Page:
Referring now to FIGS. 12 and 13, the inlet header 20 comprises an extruded block 90 with a passage 92 extending longitudinally therethrough. The channel 92 has a longitudinally extending channel 94 at its base, which receives fluid entering the header 20 from line 14, and a longitudinally extending chamber 95 that extends upwardly and outwardly from the channel 94. A plurality of slots 96 are punched at longitudinally spaced intervals in the top wall of the block 90 to open into and in fluid communication with the passage 92. Each of the slots 96 is adapted to receive the inlet end 43 of a respective heat exchange tube 40 whereby the inlets 41 of the flow channels 42 of the heat exchange tube will be open in flow communication with the chamber 95 of the passage 92. The chamber 95 may be generally V-shaped as depicted in FIG. 12 with the bottom of the V-shaped chamber open along its length to the channel 94, or generally T-shaped as depicted in FIG. 1 with the channel 94 being commensurate with the lower part of the upright portion of the T-shaped chamber. However, those skilled in the art will recognize that the chamber 95 may be semi-circular in shape or otherwise contoured to diverge generally upwardly and outwardly from the channel 94 to facilitate distribution of the fluid to the flow channels 42 of the heat exchange tubes 40.

In the embodiment depicted in FIG. 14, the inlet header 20 again comprises an extruded block 90 with a passage 92 extending longitudinally therethrough. The passage 92 has a longitudinally extending channel 94 at its base, which receives fluid entering the header 20 from line 14, and a longitudinally extending chamber 95 that extends upwardly and outwardly from the channel 94. In this embodiment, the passage 92 is open through the top wall of the extruded block 90 and is adapted to receive a cover plate 98 that has a plurality of slots 96 punched therethrough at longitudinally spaced intervals along the length thereof. Each of the slots 96 opens into the chamber 95 and is adapted to receive the inlet end 43 of a respective heat exchange tube 40 whereby the inlets 41 of the flow channels 42 of the heat exchange tube will be open in flow communication with the chamber 95 of the passage 92.

The header of the invention is characterized by the relatively small fluid volume and cross-sectional flow area of the passages that the fluid entering the header 20 from line 14 must traverse to be distributed to the flow channels 42 of the respective heat exchange tubes 40. Consequently, the fluid flowing through the header of the invention will have a higher velocity and will be significantly more turbulent. The increased turbulence will induce more thorough mixing within the fluid flowing through the header and result in a more uniform distribution of fluid flow amongst the heat exchange tubes opening to the header. This is particularly true for mixed liquid/vapor flow, such as a refrigerant liquid/vapor mixture, which is the typical state of flow delivered into the inlet header of an evaporator heat exchanger in a vapor compression system operating in a refrigeration, air conditioning or heat pump cycle. The channels 54, 62, 94 define relatively high turbulence flow passages that induce uniform mixing of the liquid phase refrigerant and the vapor phase refrigerant and reduce potential stratification of the vapor phase and the liquid phase within the refrigerant passing through the header. The heat exchanger of the invention may be employed in refrigerant vapor compression systems of various designs, including, without limitation, heat pump cycles, economized cycles and commercial refrigeration cycles.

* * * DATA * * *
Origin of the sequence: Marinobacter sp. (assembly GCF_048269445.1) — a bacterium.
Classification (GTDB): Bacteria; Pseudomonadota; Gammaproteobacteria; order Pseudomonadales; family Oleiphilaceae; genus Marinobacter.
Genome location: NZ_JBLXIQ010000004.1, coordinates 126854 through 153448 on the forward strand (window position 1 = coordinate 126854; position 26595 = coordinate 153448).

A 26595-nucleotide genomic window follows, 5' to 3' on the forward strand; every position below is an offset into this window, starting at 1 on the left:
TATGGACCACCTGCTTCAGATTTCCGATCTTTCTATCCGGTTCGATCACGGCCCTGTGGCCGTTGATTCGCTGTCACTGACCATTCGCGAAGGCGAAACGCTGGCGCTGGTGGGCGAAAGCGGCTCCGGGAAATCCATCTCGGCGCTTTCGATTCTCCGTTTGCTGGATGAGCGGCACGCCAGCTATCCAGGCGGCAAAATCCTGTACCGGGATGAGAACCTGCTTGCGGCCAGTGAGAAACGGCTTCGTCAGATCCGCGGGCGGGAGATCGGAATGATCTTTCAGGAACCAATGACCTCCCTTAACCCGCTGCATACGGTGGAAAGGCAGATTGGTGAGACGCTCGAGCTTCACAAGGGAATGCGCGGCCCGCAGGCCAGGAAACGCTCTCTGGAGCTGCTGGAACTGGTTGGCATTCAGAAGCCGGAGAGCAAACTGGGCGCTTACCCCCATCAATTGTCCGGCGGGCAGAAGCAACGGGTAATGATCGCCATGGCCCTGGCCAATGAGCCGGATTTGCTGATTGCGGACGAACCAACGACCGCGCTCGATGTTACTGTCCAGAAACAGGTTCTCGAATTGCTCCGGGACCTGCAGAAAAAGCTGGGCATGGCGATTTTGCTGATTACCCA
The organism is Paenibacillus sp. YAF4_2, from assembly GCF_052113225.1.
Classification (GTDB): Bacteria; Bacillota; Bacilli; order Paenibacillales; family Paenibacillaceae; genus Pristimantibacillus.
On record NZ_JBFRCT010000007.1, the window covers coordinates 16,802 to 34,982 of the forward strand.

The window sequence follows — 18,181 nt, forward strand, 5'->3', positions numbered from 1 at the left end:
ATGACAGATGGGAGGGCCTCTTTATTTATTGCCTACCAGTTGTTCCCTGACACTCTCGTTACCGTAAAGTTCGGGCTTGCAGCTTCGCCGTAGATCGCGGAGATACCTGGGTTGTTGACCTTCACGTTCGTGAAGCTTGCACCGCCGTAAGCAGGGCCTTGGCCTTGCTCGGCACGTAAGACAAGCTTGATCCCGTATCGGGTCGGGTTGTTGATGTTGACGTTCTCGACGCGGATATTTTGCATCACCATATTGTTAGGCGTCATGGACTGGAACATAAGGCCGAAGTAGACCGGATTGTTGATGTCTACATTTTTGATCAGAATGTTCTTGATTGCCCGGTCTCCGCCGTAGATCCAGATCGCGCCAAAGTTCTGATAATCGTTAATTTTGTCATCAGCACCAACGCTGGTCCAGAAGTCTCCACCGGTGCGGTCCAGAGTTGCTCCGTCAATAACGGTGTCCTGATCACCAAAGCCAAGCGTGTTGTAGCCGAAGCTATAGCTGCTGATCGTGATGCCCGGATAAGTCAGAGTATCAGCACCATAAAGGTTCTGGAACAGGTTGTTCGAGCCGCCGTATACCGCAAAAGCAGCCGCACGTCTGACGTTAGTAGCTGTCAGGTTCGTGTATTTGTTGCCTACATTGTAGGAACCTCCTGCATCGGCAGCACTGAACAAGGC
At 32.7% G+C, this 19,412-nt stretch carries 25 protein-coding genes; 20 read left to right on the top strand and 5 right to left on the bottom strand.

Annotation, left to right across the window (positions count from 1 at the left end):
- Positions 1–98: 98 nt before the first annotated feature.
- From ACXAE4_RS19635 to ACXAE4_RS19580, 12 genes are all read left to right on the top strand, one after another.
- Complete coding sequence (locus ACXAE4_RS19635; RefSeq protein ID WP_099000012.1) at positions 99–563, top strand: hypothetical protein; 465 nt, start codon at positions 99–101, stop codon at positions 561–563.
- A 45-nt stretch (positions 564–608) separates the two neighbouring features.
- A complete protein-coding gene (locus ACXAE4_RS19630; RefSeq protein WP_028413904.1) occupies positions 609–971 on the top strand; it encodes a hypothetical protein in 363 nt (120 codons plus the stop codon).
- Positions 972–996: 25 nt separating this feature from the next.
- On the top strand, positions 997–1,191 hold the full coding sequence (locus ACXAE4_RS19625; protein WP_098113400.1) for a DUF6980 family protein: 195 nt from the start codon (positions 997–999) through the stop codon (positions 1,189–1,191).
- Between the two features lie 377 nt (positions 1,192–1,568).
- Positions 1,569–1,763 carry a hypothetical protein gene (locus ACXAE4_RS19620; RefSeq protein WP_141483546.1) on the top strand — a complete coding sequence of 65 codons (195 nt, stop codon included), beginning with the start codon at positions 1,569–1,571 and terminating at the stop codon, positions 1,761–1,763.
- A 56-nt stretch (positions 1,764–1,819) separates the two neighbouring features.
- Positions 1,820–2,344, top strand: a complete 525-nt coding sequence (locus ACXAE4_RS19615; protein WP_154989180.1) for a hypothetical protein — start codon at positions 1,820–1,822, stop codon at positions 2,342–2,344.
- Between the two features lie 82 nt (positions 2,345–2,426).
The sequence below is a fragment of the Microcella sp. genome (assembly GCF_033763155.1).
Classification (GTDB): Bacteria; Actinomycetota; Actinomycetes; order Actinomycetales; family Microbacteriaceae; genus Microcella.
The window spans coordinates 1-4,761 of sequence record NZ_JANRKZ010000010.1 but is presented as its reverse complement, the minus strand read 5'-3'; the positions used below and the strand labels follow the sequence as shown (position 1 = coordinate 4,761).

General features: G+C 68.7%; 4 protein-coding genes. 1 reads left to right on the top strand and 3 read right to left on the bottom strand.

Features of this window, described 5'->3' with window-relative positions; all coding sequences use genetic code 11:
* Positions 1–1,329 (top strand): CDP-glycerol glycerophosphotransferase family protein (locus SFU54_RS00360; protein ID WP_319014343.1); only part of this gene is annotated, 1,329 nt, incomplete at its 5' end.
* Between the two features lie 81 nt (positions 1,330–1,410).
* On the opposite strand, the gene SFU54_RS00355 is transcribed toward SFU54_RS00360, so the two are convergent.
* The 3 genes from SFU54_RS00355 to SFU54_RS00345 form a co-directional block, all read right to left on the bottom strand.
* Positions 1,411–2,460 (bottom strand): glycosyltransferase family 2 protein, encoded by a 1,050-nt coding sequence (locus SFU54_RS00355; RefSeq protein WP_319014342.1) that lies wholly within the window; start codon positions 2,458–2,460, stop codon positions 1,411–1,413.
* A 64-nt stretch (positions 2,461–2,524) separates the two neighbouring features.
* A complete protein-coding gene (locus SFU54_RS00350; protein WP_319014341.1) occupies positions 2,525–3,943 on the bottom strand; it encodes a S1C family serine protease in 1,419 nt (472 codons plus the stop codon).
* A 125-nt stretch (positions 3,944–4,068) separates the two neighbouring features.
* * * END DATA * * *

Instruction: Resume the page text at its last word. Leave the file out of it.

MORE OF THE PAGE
The depicted embodiment of a single-pass heat exchanger 10 is illustrative and not limiting of the invention. It is to be understood that the invention described herein may be practiced on various other configurations of the heat exchanger 10. For example, the heat exchanger of the invention may also be arranged in various multi-pass embodiments as an evaporator, as a condenser, or as a condenser/evaporator. The cross-section of the inlet header of the heat exchanger is not limited to the particular cross-sections illustrated in the drawings, but rather may be of any suitable cross-sectional shape, including but not limited to semi-circular, semi-elliptical, or hexagonal.

While the present invention has been particularly shown and described with reference to the embodiments illustrated in the drawing, it will be understood by one skilled in the art that various changes in detail may be effected therein without departing from the spirit and scope of the invention as defined by the claims.

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EP0228330A1Dec 10, 1986Jul 8, 1987Societe Anonyme Des Usines ChaussonHeat exchanger of the tube bundle evaporator type
FR1258044A Title not available
JP2002022313A Title not available
JPH0480575A Title not available
JPH02217764A Title not available
JPH06241682A Title not available
JPH07301472A Title not available
JPH08233409A Title not available
JPH11351706A Title not available
WO2002042707A1Nov 23, 2001May 30, 2002Stork Screens BvHeat exchanger
Classifications
U.S. Classification165/174
International ClassificationF28F9/22
Cooperative ClassificationF28F2255/16, F25B41/06, F25B39/028, F28F9/02, F28D1/05383, F28F9/028
European ClassificationF28D1/053E6C, F25B39/02D, F28F9/02S10, F28F9/02
Legal Events
DateCodeEventDescription
Dec 3, 2014FPAYFee payment
Year of fee payment: 4
Jun 28, 2007ASAssignment
Owner name: CARRIER CORPORATION, CONNECTICUT
Free format text: ASSIGNMENT OF ASSIGNORS INTEREST;ASSIGNORS:GORBOUNOV, MIKHAIL B.;VAISMAN, IGOR B.;VERMA, PARMESH;AND OTHERS;REEL/FRAME:019535/0637;SIGNING DATES FROM 20060221 TO 20070221